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Tackling Toxic Words

Yesterday I posted about our student retreat and the toxic words spoken into our students' lives.  
I want to write about how we tried, and continue trying, to combat those.  We can't erase the memories of those words from students' minds.  We can't erase the impact on their hearts.  But we can do something.  Here's what something looks like for us:

1.  At our retreats, each participant has an envelope with their name on it.  Throughout the weekend we encourage participants to write each other encouraging, fun, funny, affirming notes.  At the end of the weekend, each participant takes his envelope home to read their notes.  I've heard from several parents since we returned from the retreat, expressing their gratitude for these notes.  Nothing combats toxic words like true,  life-giving words.

2.  Saturday evening of the retreat we discussed the toxic words.  That's when students wrote them and laid them at the altar.  But we didn't leave it there.  We gave students an opportunity to go to an adult leader standing in the back of the room.  It could be their small group leader, a young adult they admire, or someone they had just met the day before.  The students could approach those adults, and the adults would speak and pray affirming words into their lives.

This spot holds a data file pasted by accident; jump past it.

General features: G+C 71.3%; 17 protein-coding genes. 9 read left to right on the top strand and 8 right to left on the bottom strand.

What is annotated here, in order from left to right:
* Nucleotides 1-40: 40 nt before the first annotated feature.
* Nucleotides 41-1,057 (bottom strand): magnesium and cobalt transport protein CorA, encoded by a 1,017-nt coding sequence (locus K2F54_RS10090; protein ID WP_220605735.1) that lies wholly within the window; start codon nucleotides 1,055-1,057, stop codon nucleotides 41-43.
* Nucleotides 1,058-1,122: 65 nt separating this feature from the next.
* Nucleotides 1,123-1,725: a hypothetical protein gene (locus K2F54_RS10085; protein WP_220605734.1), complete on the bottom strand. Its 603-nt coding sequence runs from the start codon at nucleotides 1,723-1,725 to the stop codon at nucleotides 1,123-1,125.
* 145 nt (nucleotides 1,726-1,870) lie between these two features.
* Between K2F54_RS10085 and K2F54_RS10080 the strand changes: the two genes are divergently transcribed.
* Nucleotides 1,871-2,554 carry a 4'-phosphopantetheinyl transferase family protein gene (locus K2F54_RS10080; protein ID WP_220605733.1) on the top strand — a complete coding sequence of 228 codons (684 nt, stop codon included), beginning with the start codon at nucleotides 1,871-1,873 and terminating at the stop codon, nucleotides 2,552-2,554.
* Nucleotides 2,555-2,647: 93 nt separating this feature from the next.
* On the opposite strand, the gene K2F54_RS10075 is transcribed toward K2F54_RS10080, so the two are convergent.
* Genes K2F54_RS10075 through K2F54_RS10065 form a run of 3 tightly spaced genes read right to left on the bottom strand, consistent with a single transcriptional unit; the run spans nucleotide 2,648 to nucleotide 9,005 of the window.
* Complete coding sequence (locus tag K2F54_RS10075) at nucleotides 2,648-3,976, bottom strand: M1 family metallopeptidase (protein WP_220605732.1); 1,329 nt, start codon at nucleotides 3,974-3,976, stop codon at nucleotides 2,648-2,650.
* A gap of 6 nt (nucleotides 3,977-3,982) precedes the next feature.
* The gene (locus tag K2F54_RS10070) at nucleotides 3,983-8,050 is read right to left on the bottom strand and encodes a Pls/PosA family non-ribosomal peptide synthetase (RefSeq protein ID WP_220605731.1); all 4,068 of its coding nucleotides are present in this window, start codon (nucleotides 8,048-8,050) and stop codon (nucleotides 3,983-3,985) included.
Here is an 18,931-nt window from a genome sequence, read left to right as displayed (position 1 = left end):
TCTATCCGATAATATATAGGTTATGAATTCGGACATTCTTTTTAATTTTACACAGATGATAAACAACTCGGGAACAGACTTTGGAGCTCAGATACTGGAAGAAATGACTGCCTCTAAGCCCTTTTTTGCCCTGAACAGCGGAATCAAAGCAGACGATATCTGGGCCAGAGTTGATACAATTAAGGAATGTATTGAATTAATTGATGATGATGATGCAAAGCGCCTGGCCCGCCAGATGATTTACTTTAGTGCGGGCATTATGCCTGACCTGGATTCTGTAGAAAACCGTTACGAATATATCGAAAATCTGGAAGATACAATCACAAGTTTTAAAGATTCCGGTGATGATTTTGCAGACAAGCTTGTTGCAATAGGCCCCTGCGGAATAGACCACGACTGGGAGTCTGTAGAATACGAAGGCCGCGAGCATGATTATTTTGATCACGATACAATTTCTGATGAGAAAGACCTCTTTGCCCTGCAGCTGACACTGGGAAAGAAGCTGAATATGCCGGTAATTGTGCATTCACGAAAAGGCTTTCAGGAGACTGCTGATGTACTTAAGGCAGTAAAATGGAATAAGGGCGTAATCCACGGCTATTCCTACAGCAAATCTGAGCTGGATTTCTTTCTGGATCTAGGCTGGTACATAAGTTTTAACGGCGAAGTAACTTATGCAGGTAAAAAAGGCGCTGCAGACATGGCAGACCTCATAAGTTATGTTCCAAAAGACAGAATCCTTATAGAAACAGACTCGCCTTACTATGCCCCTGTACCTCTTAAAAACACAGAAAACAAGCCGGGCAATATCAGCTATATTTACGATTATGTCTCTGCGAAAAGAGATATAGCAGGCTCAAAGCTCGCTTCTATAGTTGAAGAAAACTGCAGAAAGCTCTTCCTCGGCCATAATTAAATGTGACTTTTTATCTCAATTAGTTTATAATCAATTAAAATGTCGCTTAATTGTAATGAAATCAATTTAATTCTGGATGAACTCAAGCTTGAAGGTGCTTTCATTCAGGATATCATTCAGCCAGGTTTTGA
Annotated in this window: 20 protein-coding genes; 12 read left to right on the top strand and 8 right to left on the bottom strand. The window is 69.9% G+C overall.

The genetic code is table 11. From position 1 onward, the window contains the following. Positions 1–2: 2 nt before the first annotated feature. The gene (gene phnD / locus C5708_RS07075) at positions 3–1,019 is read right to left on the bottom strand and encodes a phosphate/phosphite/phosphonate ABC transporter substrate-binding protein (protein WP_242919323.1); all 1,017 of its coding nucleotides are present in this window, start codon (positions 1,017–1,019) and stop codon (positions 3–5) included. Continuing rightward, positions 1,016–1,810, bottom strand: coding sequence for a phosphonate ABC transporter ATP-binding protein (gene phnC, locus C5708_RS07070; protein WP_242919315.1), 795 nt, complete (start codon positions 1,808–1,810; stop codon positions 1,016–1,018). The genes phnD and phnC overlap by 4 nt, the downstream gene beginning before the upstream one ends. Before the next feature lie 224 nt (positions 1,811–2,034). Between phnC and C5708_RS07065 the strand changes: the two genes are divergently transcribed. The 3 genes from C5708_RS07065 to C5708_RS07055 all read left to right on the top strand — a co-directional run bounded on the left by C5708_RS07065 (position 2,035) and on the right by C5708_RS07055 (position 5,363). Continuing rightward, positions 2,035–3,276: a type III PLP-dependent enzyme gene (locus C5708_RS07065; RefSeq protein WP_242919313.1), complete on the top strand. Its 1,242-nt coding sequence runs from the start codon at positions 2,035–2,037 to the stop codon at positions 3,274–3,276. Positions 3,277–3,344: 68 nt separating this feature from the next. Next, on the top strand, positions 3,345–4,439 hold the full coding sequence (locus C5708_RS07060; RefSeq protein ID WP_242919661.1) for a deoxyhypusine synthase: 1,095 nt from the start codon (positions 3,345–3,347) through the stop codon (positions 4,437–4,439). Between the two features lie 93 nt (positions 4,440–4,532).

This was a powerful moment for those who participated.  You see, our church is blessed with committed adults who plan lessons, lead Bible studies, and manage chaos for ninety minutes every week.  And sometimes those adults wonder if they're getting through, if all the hard work is resulting in any spiritual growth.  Saturday night, we all got to witness the powerful ways in which God is using these small group leaders.

I stood teary-eyed with pride and awe as I watched lines of students approach their small group leaders.  I saw teenage guys and girls cry on the shoulders of their pastors.  I saw small group leaders cry as they hugged and spoke truth over their students' lives, and as they saw that all their hard work has made a difference.  I watched adults I've known for years compassionately and confidently pray with students.  I watched adults read words from the Bible over their students' heads.  I watched young men for whom I was pastor be pastor to teenagers.

3.  During breakfast the last morning, I noticed all the young male chaperons were missing, and they don't often miss meals:)  I found them standing in front of all those envelopes with participants' names.  One by one, they were laying hands on the envelopes, praying truth over every single student and chaperon.  They had spoken words to students the night before, they had written encouraging notes and placed them in the envelopes, and now they were going to God with words on behalf of these students.  Parents of teenagers in our ministry, I hope you appreciate the impact of these young male role models for both our guys and girls.

4.  I also encouraged the students to write 50 positive statements about themselves.  I don't want our students just to be victims; I want them to go on the offensive with words.  I want us to fill them with healthy, positive, life-giving words.  But I want them to speak life-giving words into their own lives, too.  I want them to own and to believe that they are worthwhile, important, sons and daughters of a loving God who made them in His image.  I want them to write down those words in a list that they can re-visit when toxic words are thrown their way, so that they can remember what is true versus what is trash.

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